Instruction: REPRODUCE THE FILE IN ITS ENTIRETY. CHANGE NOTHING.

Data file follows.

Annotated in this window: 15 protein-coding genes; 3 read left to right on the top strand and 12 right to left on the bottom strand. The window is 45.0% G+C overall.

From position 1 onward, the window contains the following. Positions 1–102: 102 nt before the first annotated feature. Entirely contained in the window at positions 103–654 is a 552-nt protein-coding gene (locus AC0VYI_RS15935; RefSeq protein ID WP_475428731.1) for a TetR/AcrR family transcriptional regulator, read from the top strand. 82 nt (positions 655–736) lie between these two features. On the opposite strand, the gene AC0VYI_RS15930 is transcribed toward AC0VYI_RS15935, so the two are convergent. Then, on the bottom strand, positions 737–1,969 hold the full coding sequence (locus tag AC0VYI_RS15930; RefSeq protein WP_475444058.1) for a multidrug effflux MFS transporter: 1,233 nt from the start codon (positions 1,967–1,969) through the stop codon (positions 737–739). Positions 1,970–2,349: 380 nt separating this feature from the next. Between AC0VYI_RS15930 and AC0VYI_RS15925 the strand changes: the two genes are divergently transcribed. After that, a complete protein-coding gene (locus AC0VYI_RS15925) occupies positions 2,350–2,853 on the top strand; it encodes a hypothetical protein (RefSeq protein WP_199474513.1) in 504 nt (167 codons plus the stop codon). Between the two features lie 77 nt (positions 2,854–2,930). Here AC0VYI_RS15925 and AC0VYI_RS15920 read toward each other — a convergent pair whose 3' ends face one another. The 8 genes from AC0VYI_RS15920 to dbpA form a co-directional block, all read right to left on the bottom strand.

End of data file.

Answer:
Annotated in this window: 15 protein-coding genes; 3 read left to right on the top strand and 12 right to left on the bottom strand. The window is 45.0% G+C overall.

From position 1 onward, the window contains the following. Positions 1–102: 102 nt before the first annotated feature. Entirely contained in the window at positions 103–654 is a 552-nt protein-coding gene (locus AC0VYI_RS15935; RefSeq protein ID WP_475428731.1) for a TetR/AcrR family transcriptional regulator, read from the top strand. 82 nt (positions 655–736) lie between these two features. On the opposite strand, the gene AC0VYI_RS15930 is transcribed toward AC0VYI_RS15935, so the two are convergent. Then, on the bottom strand, positions 737–1,969 hold the full coding sequence (locus tag AC0VYI_RS15930; RefSeq protein WP_475444058.1) for a multidrug effflux MFS transporter: 1,233 nt from the start codon (positions 1,967–1,969) through the stop codon (positions 737–739). Positions 1,970–2,349: 380 nt separating this feature from the next. Between AC0VYI_RS15930 and AC0VYI_RS15925 the strand changes: the two genes are divergently transcribed. After that, a complete protein-coding gene (locus AC0VYI_RS15925) occupies positions 2,350–2,853 on the top strand; it encodes a hypothetical protein (RefSeq protein WP_199474513.1) in 504 nt (167 codons plus the stop codon). Between the two features lie 77 nt (positions 2,854–2,930). Here AC0VYI_RS15925 and AC0VYI_RS15920 read toward each other — a convergent pair whose 3' ends face one another. The 8 genes from AC0VYI_RS15920 to dbpA form a co-directional block, all read right to left on the bottom strand.